The Barn Owl is one of the world’s most widespread species of owls. At night, its pale form may be glimpsed in a car’s headlights while it’s flying silently over open country, especially grassy areas and farmland on all continents (except Antarctica, where its preferred habitats do not occur). Its white, heart-shaped facial disc is characteristic, and assists the bird in finding food by concentrating noises, as the owl hunts by night by hearing its prey to locate it as well as by seeing it.
The Barn Owl is a slim and pale owl with a heart-shaped facial disc. Its upperparts are light grey with blotches of rich buff, covered with tiny, black, tear-shaped markings. Its underparts are white, cream or buff with fine, dark-brown streaks.
Habitat and Range
Barn Owls are widespread throughout mainland Australia, though are only irregular visitors to Tasmania. Preferring open habitats, Barn Owlds often inhabit grasslands and farmland, especially in crops that might attract rodents, or pasture. They also occur in open woodlands where there is a grassy understorey.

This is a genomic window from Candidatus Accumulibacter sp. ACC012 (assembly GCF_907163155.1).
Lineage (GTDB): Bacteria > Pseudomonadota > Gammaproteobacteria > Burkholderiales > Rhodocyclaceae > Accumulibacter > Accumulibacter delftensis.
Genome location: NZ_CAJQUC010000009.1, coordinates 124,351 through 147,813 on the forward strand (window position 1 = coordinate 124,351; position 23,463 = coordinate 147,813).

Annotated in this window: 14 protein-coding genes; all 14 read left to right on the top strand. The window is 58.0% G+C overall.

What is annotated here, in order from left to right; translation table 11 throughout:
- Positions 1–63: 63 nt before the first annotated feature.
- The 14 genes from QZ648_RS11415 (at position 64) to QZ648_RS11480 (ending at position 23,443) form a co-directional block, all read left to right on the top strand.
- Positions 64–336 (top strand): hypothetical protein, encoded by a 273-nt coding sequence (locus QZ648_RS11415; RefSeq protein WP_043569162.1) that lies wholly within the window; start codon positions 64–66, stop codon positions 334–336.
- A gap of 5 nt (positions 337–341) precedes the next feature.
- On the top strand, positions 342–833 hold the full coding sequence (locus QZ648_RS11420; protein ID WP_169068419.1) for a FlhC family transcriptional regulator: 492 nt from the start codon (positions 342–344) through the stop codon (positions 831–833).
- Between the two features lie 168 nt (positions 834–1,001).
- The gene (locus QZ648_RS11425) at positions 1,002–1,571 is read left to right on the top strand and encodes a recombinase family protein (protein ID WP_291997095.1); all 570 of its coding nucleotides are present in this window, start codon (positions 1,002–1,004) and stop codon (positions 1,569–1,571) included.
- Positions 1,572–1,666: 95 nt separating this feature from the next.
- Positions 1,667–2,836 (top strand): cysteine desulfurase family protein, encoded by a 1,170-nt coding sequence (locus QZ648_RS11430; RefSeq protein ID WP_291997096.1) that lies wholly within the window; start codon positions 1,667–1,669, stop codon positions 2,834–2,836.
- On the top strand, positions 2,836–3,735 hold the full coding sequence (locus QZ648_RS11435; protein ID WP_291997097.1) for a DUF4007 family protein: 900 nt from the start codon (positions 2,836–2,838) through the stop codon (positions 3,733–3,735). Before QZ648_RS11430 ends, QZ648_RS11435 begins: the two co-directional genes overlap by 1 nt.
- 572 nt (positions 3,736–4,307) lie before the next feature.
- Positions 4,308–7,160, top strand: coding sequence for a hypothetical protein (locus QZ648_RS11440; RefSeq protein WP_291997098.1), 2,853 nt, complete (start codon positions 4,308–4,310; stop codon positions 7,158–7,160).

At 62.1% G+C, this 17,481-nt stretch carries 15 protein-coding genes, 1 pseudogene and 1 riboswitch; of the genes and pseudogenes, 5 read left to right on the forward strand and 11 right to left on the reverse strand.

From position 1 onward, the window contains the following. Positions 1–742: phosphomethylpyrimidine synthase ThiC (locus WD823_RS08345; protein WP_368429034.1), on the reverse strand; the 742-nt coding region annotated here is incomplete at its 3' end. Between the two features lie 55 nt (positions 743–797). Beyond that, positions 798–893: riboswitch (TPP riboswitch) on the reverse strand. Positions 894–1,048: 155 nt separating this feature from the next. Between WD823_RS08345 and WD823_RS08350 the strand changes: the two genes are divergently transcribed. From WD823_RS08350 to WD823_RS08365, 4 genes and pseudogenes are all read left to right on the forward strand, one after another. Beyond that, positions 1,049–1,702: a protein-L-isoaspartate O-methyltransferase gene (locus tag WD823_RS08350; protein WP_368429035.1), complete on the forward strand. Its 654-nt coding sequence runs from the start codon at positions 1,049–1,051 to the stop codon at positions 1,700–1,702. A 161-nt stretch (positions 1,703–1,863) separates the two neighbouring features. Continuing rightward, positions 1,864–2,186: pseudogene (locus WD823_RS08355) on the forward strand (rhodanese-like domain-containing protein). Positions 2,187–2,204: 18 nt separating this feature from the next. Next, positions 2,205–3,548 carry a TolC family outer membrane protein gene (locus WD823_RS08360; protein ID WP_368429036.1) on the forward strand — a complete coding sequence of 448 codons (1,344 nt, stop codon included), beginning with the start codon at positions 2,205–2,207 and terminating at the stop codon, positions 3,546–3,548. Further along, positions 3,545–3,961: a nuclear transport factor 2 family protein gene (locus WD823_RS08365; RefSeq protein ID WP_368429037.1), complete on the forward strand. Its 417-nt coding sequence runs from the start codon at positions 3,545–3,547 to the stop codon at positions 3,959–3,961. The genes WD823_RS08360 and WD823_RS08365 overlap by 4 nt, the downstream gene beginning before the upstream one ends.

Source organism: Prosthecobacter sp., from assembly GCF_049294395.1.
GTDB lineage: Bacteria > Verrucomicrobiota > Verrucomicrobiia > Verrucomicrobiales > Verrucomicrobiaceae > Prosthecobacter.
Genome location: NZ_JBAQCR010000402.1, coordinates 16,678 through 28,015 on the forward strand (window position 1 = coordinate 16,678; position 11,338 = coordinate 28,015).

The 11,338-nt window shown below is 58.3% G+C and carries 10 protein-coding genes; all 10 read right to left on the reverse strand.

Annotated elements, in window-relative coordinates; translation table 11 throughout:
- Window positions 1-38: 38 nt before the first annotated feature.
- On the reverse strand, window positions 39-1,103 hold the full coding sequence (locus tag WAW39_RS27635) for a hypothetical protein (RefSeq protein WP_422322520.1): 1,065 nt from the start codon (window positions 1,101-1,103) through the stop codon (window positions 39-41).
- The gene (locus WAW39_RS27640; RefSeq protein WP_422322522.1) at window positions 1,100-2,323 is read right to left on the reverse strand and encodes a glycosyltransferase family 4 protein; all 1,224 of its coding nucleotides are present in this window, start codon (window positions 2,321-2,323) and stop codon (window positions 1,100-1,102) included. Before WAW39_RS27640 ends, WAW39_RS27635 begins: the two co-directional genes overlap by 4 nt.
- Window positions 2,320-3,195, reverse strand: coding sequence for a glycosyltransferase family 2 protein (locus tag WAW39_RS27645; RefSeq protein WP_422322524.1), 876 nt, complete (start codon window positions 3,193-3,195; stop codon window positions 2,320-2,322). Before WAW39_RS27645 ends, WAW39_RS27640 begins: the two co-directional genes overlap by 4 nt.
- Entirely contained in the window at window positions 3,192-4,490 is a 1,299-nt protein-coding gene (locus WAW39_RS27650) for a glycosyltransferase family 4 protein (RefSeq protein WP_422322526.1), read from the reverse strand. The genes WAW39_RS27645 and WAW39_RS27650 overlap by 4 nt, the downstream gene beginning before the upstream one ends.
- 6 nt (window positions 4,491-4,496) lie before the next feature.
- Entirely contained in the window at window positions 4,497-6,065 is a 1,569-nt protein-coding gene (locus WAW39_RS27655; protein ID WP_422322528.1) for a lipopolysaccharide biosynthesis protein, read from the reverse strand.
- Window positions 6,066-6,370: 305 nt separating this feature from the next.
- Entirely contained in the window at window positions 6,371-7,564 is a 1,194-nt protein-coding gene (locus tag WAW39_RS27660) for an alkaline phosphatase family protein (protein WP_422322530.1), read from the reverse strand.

Barn Owls feed mostly on small mammals, especially rodents, but they also occasionally take small birds, reptiles, amphibians and sometimes insects. They hunt either by slowly gliding back and forth across open areas before dropping onto their prey, or by perching on a fence post, branch or similar perch, and then gliding silently onto its prey.
Barn Owls usually nest in deep hollows in old trees, especially eucalypts, but some may nest in caves, cavities beneath rocks or even mines, and some may nest in cavities in buildings. Females incubate the 3–6 white eggs, and she broods the nestlings, while the male hunts for food to feed them, which he passes to her in the nest.
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Text © Birdlife Australia
Image © Jona Photography